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UAMS Hosts Researchers From Several States













Edgar Garcia-Rill, Ph.D., left, talks with Jon Lorsch, Ph.D., director of the National Institute of General Medical Sciences, at the IDeA Meeting's opening reception at the Clinton Presidential Center.












Mark Smeltzer, Ph.D., speaks to a meeting audience at the Little Rock Marriott.










Daohong Zhou, M.D., right, talks with one of the meeting's attendees about one of the research posters on exhibit.

Dec. 10, 2013 | Scientific researchers shared their findings with each other at the UAMS-hosted 2013 Southeast Regional IDeA meeting in mid-November at the Little Rock Marriott while learning about a new funding opportunity to commercialize their discoveries.

Jon Lorsch, Ph.D., director of the National Institute of General Medical Sciences (NIGMS), spoke to the 370 students, faculty and administrators from the southeast region about the funding program that still is under development.

Lawrence Cornett, Ph.D., vice chancellor for research at UAMS, said learning about the new program so early means it’s possible for the research community to have some say in how they program develops. The program could help research scientists commercialize their intellectual property faster and more smoothly.

The purpose of the Institutional Development Award (IDeA) program, an initiative of the NIGMS, is to broaden the National Institutes of Health (NIH) funding for biomedical and behavioral research in 25 states and Puerto Rico that historically have received less in research funding than other states.

The southeast region for IDeA includes Arkansas, Louisiana, Mississippi, South Carolina, West Virginia, Kentucky and Puerto Rico. Region-wide meetings to present research and share other information are held every other year with each state taking a turn at hosting.

Attendance at the Little Rock meeting was notably higher than at either of the two previous meetings. The research areas for the meeting focused on bioinformatics, cancer, cardiovascular research, cell signaling, infectious disease/immunology and neuroscience.

Before the meeting, Arkansas Gov. Mike Beebe hosted a lunch at the Governor’s Mansion for some of the NIH officials attending the conference.  The meeting officially began at a reception at the Clinton Presidential Library, followed by one-and-a-half days of talks and networking at the Marriott Hotel.

“I looked at some of the posters, and I found some very interesting things relevant to the research we do,” Edgar Garcia-Rill, Ph.D., said. “The undergraduates will take their awards back and talk the program up with their fellow students and their faculty. That gives us more positive exposure and will help with future recruitment into different fields of research. It’s a great experience for those students.”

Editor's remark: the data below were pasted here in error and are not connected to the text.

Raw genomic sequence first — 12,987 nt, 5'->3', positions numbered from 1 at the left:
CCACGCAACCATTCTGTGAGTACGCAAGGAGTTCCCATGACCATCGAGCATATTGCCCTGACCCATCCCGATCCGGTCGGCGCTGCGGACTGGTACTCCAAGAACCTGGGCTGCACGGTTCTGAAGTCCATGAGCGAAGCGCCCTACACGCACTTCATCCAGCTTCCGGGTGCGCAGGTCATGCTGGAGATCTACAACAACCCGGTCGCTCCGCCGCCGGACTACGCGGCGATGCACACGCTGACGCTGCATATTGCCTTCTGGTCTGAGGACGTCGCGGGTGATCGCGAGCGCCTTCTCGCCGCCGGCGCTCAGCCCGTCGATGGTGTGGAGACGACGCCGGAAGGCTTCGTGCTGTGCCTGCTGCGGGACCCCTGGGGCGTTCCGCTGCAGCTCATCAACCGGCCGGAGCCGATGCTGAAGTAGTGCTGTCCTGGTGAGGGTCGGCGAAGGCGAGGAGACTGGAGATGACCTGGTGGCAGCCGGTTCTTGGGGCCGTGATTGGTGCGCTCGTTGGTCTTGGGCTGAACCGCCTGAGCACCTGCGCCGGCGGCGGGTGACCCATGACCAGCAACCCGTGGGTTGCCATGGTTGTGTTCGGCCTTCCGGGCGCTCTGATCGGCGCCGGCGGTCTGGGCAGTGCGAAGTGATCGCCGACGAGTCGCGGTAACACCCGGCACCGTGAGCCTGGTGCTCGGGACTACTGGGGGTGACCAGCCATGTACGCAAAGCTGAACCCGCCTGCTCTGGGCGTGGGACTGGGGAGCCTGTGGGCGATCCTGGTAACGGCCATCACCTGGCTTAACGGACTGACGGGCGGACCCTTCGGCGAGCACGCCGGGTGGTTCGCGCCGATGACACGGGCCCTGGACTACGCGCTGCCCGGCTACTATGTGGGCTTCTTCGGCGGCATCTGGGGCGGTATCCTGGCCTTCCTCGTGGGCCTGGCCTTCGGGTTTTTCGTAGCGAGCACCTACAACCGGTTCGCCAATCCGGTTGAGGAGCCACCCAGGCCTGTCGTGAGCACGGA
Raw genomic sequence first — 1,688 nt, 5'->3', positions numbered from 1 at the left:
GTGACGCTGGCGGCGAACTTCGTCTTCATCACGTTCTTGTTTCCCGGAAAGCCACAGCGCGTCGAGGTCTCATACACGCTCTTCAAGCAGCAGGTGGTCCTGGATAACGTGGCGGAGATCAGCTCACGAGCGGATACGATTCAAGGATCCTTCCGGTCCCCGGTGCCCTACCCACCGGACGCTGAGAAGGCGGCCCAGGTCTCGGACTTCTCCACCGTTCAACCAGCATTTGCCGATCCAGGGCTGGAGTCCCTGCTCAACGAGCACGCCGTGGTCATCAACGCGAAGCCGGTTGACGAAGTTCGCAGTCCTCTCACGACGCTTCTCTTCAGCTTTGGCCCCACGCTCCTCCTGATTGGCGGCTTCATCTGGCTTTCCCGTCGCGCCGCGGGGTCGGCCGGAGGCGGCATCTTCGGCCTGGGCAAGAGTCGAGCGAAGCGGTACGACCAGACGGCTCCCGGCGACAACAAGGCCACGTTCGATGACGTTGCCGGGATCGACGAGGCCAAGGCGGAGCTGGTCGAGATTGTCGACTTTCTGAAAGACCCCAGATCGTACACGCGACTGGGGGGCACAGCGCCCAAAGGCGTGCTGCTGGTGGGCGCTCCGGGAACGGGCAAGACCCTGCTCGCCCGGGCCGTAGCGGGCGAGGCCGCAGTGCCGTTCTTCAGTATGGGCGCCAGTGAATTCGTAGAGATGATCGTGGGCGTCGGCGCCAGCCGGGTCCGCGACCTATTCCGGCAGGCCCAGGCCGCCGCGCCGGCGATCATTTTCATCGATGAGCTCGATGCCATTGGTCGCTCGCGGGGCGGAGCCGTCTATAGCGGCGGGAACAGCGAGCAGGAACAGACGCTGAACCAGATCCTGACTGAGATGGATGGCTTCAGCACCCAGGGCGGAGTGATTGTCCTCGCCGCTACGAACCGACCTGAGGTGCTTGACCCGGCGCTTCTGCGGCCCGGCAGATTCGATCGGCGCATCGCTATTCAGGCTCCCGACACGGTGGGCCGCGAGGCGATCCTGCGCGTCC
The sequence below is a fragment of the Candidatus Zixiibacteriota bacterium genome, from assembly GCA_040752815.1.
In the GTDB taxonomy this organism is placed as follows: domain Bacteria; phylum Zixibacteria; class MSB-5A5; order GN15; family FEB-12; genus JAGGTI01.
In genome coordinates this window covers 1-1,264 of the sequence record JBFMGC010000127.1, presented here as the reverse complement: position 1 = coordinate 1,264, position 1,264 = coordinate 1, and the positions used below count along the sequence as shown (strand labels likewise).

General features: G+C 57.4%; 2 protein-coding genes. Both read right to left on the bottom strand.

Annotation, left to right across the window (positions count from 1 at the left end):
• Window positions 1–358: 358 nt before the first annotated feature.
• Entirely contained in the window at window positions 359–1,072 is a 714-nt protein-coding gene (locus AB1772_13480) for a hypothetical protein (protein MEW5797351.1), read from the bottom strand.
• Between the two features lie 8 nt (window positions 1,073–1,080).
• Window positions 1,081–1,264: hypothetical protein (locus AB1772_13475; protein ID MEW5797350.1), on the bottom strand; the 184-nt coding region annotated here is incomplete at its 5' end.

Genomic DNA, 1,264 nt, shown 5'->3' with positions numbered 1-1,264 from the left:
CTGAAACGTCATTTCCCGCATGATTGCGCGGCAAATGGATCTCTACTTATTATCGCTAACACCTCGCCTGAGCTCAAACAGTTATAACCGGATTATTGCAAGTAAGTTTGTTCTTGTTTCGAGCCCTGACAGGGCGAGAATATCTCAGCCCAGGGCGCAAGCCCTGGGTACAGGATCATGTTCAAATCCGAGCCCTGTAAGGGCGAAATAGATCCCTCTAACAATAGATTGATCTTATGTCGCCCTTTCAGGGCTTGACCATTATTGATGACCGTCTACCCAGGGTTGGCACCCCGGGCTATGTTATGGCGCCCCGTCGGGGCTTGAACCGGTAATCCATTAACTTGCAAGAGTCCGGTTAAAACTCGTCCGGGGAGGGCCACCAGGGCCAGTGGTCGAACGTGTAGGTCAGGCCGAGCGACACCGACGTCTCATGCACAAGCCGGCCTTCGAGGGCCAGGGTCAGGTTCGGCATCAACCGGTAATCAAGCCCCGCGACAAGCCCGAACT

UAMS has two Centers for Biomedical Research Excellence (COBREs) supported by the IDeA program. They are the Center for Microbial Pathogenesis and Host Inflammatory Responses, led by Mark Smeltzer, Ph.D., and the Center for Translational Neuroscience, led by Garcia-Rill. COBREs provide infrastructure and technical support to promote the careers of junior scientists.

Smeltzer said he learned in the spring that the state slated to host this year’s meeting couldn’t do it, so he went to Cornett to see if he thought it would be a good idea for the COBREs and Cornett’s IDeA Network of Biomedical Research Excellence (INBRE) to step up and host. They all agreed and began working to pull it off.

Arkansas INBRE’s purpose is to help build the research infrastructure across the state and encourage more students to engage in and even pursue careers in scientific research.

Though UAMS had only about half the time that previous organizers had, UAMS faculty, administrators and staff were able to ramp up for a successful meeting in mid-November that equaled or surpassed those earlier efforts.

Cornett, Garcia-Rill and Smeltzer all thought it would be a good idea to include undergraduate INBRE researchers for the first time at the regional meeting. The undergraduate researchers put up large posters of graphics and text that described their research and findings. About 100 of them attended a panel of graduate students and postdoctoral fellows who talked with them about their research experiences. Many undergraduate researchers took home grant awards and other honors.

Including the work of graduate students and postdoctoral fellows, more than 60 research posters were on display at the meeting.

“I think the biggest take-away for us as a host was the opportunity to show that UAMS science is first rate,” Cornett said. “It gave our investigators here and around the United States the chance to interact with each other and possibly establish collaboration.”

Smeltzer said opportunities to share the use of expensive laboratory equipment were discussed and likely will prove fruitful.

Cornett, Garcia-Rill and Smeltzer praised UAMS staff for making the meeting come together in short order, including Helen Benes, Ph.D., INBRE associate director; Rhonda Anthony, COBRE administrative coordinator; Caroline Miller Robinson, INBRE project manager, and Diane McKinstry, INBRE coordinator.

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